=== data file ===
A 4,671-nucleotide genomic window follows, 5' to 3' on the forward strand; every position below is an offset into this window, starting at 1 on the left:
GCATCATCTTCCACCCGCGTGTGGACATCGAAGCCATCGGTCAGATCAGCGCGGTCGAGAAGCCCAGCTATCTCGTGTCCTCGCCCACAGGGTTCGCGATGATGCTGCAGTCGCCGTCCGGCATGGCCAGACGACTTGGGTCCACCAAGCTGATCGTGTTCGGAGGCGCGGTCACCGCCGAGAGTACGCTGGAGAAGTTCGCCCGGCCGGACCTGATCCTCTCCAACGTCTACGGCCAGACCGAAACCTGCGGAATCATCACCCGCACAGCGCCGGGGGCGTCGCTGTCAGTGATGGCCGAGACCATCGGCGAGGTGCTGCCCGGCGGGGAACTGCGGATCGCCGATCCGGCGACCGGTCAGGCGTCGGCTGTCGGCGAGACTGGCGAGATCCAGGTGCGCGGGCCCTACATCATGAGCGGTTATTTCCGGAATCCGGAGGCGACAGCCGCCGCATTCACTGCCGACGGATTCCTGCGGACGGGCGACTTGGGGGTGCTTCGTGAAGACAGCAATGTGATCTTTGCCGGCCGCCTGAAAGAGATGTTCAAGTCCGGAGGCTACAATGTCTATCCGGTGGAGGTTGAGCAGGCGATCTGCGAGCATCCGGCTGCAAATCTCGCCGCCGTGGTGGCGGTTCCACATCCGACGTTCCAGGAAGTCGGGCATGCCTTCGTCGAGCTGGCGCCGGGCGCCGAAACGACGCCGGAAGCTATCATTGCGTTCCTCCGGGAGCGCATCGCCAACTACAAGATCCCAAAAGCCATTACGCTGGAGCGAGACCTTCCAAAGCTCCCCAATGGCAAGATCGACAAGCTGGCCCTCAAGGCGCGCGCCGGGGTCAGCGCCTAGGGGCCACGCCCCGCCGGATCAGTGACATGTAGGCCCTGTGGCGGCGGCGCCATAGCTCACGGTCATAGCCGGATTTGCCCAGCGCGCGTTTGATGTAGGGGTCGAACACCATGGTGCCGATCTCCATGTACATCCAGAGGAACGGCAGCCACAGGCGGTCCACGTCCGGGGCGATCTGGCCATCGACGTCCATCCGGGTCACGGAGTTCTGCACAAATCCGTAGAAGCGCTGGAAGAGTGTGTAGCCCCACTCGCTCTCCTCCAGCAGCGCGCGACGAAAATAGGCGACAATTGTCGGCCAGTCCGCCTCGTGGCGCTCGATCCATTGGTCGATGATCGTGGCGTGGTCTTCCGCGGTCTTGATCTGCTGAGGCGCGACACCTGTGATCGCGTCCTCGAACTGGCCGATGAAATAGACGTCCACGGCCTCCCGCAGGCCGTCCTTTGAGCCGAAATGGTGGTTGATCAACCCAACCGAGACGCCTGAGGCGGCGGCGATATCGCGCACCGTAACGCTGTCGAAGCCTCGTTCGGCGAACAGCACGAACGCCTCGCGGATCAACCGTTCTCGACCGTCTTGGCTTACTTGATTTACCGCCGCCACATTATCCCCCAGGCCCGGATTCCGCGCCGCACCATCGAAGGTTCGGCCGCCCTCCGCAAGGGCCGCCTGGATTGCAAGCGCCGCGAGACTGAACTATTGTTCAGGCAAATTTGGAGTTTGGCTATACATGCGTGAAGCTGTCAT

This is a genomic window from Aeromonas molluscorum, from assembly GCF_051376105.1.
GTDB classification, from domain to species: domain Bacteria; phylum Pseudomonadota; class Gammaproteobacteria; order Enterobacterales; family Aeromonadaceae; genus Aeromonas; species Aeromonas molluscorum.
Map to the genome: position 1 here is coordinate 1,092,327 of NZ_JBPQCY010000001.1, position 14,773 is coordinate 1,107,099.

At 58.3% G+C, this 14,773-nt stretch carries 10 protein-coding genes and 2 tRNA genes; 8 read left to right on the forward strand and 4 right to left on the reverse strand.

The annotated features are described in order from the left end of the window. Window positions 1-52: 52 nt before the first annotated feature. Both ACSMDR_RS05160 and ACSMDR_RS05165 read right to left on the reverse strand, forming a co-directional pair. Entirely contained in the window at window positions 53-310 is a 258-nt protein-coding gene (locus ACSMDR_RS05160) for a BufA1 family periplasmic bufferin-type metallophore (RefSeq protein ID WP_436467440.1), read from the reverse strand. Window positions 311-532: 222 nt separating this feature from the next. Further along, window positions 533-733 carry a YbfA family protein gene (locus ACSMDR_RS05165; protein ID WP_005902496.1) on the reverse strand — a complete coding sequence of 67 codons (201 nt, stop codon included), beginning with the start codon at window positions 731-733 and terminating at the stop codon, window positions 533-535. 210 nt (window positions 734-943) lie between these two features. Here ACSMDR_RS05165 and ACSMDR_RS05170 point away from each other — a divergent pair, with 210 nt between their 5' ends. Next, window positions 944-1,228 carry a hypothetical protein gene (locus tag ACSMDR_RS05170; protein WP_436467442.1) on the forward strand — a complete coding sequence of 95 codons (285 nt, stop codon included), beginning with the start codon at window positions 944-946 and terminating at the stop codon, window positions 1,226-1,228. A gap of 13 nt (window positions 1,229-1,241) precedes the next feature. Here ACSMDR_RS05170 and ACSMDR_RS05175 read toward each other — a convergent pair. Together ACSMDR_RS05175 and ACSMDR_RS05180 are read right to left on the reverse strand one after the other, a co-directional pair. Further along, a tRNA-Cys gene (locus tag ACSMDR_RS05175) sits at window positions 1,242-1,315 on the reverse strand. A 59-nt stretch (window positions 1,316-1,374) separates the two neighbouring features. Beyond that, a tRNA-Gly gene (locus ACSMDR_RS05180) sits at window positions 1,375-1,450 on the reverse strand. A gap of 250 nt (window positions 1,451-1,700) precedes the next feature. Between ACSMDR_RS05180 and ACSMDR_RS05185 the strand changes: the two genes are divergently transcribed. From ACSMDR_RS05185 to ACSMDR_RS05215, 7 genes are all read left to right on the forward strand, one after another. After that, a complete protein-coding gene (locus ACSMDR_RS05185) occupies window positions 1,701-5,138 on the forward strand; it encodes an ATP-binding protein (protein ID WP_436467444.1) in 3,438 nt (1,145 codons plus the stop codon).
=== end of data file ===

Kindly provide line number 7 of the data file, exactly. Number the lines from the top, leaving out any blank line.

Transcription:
The annotated features are described in order from the left end of the window. Window positions 1-52: 52 nt before the first annotated feature. Both ACSMDR_RS05160 and ACSMDR_RS05165 read right to left on the reverse strand, forming a co-directional pair. Entirely contained in the window at window positions 53-310 is a 258-nt protein-coding gene (locus ACSMDR_RS05160) for a BufA1 family periplasmic bufferin-type metallophore (RefSeq protein ID WP_436467440.1), read from the reverse strand. Window positions 311-532: 222 nt separating this feature from the next. Further along, window positions 533-733 carry a YbfA family protein gene (locus ACSMDR_RS05165; protein ID WP_005902496.1) on the reverse strand — a complete coding sequence of 67 codons (201 nt, stop codon included), beginning with the start codon at window positions 731-733 and terminating at the stop codon, window positions 533-535. 210 nt (window positions 734-943) lie between these two features. Here ACSMDR_RS05165 and ACSMDR_RS05170 point away from each other — a divergent pair, with 210 nt between their 5' ends. Next, window positions 944-1,228 carry a hypothetical protein gene (locus tag ACSMDR_RS05170; protein WP_436467442.1) on the forward strand — a complete coding sequence of 95 codons (285 nt, stop codon included), beginning with the start codon at window positions 944-946 and terminating at the stop codon, window positions 1,226-1,228. A gap of 13 nt (window positions 1,229-1,241) precedes the next feature. Here ACSMDR_RS05170 and ACSMDR_RS05175 read toward each other — a convergent pair. Together ACSMDR_RS05175 and ACSMDR_RS05180 are read right to left on the reverse strand one after the other, a co-directional pair. Further along, a tRNA-Cys gene (locus tag ACSMDR_RS05175) sits at window positions 1,242-1,315 on the reverse strand. A 59-nt stretch (window positions 1,316-1,374) separates the two neighbouring features. Beyond that, a tRNA-Gly gene (locus ACSMDR_RS05180) sits at window positions 1,375-1,450 on the reverse strand. A gap of 250 nt (window positions 1,451-1,700) precedes the next feature. Between ACSMDR_RS05180 and ACSMDR_RS05185 the strand changes: the two genes are divergently transcribed. From ACSMDR_RS05185 to ACSMDR_RS05215, 7 genes are all read left to right on the forward strand, one after another. After that, a complete protein-coding gene (locus ACSMDR_RS05185) occupies window positions 1,701-5,138 on the forward strand; it encodes an ATP-binding protein (protein ID WP_436467444.1) in 3,438 nt (1,145 codons plus the stop codon).